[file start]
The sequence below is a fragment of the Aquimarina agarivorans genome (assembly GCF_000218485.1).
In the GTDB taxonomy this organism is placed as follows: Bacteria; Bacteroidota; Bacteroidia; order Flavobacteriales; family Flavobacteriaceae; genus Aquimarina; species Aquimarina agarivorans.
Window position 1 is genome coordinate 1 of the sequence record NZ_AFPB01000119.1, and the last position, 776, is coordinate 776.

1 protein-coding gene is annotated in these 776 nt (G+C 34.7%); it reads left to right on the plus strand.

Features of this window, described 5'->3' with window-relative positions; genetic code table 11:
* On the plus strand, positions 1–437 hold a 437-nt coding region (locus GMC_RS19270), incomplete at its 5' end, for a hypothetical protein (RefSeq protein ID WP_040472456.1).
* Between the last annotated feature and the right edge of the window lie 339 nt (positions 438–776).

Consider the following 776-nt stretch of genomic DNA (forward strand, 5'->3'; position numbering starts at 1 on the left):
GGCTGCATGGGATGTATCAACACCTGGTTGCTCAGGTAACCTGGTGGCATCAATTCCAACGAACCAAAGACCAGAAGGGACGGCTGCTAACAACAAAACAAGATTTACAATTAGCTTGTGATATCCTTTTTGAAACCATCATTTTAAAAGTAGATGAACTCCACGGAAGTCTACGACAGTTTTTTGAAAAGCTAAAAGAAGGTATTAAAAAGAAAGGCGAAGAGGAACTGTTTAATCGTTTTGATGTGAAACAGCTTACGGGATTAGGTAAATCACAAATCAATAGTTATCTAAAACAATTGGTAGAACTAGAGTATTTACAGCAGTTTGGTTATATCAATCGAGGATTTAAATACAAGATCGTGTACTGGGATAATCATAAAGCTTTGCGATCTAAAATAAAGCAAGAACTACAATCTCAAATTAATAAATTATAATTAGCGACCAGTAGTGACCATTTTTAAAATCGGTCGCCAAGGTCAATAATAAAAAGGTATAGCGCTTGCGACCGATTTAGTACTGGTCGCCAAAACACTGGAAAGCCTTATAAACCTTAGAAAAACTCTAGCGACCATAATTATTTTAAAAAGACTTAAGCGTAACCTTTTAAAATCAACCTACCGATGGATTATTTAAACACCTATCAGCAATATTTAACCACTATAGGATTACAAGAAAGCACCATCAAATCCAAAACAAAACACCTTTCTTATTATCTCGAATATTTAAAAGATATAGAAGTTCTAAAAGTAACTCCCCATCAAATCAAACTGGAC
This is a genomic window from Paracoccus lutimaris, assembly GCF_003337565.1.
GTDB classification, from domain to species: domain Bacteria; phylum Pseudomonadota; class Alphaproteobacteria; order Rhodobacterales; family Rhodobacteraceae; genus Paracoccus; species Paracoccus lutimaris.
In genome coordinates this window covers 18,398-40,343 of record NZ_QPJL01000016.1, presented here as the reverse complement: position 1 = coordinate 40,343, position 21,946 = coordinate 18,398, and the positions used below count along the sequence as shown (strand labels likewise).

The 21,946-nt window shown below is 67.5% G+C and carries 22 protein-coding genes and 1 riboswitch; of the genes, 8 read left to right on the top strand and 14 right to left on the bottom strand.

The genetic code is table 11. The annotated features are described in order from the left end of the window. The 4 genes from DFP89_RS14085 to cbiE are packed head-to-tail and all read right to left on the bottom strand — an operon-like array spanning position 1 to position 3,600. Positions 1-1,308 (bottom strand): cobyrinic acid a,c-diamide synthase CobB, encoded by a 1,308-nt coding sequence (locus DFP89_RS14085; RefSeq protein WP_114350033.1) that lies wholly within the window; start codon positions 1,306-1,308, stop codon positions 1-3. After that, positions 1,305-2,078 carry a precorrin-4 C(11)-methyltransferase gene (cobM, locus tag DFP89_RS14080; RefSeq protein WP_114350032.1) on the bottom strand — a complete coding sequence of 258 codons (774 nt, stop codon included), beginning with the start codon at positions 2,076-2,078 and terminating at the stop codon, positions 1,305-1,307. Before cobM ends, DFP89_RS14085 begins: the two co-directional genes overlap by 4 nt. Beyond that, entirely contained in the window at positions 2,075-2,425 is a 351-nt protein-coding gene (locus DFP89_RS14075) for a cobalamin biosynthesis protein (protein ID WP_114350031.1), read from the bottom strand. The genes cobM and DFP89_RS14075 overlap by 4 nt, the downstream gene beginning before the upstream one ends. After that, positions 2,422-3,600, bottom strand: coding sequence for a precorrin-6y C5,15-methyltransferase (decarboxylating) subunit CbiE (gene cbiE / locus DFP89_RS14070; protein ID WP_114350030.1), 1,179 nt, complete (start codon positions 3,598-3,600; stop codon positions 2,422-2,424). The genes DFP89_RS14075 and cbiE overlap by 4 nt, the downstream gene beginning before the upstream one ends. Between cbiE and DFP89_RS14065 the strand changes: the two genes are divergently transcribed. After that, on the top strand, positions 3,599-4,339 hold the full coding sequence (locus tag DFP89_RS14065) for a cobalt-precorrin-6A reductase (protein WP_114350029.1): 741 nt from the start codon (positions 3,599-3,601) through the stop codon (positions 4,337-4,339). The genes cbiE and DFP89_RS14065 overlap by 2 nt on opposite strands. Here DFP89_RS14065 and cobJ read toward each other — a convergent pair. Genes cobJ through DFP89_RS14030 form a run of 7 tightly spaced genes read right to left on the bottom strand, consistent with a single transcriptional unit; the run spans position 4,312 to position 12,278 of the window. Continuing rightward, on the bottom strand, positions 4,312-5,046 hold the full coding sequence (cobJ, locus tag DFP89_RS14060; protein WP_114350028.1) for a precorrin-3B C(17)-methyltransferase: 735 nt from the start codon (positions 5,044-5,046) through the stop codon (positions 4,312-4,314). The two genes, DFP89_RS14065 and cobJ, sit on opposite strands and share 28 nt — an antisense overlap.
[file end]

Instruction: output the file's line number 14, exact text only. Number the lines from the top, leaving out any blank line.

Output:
The genetic code is table 11. The annotated features are described in order from the left end of the window. The 4 genes from DFP89_RS14085 to cbiE are packed head-to-tail and all read right to left on the bottom strand — an operon-like array spanning position 1 to position 3,600. Positions 1-1,308 (bottom strand): cobyrinic acid a,c-diamide synthase CobB, encoded by a 1,308-nt coding sequence (locus DFP89_RS14085; RefSeq protein WP_114350033.1) that lies wholly within the window; start codon positions 1,306-1,308, stop codon positions 1-3. After that, positions 1,305-2,078 carry a precorrin-4 C(11)-methyltransferase gene (cobM, locus tag DFP89_RS14080; RefSeq protein WP_114350032.1) on the bottom strand — a complete coding sequence of 258 codons (774 nt, stop codon included), beginning with the start codon at positions 2,076-2,078 and terminating at the stop codon, positions 1,305-1,307. Before cobM ends, DFP89_RS14085 begins: the two co-directional genes overlap by 4 nt. Beyond that, entirely contained in the window at positions 2,075-2,425 is a 351-nt protein-coding gene (locus DFP89_RS14075) for a cobalamin biosynthesis protein (protein ID WP_114350031.1), read from the bottom strand. The genes cobM and DFP89_RS14075 overlap by 4 nt, the downstream gene beginning before the upstream one ends. After that, positions 2,422-3,600, bottom strand: coding sequence for a precorrin-6y C5,15-methyltransferase (decarboxylating) subunit CbiE (gene cbiE / locus DFP89_RS14070; protein ID WP_114350030.1), 1,179 nt, complete (start codon positions 3,598-3,600; stop codon positions 2,422-2,424). The genes DFP89_RS14075 and cbiE overlap by 4 nt, the downstream gene beginning before the upstream one ends. Between cbiE and DFP89_RS14065 the strand changes: the two genes are divergently transcribed. After that, on the top strand, positions 3,599-4,339 hold the full coding sequence (locus tag DFP89_RS14065) for a cobalt-precorrin-6A reductase (protein WP_114350029.1): 741 nt from the start codon (positions 3,599-3,601) through the stop codon (positions 4,337-4,339). The genes cbiE and DFP89_RS14065 overlap by 2 nt on opposite strands. Here DFP89_RS14065 and cobJ read toward each other — a convergent pair. Genes cobJ through DFP89_RS14030 form a run of 7 tightly spaced genes read right to left on the bottom strand, consistent with a single transcriptional unit; the run spans position 4,312 to position 12,278 of the window. Continuing rightward, on the bottom strand, positions 4,312-5,046 hold the full coding sequence (cobJ, locus tag DFP89_RS14060; protein WP_114350028.1) for a precorrin-3B C(17)-methyltransferase: 735 nt from the start codon (positions 5,044-5,046) through the stop codon (positions 4,312-4,314). The two genes, DFP89_RS14065 and cobJ, sit on opposite strands and share 28 nt — an antisense overlap.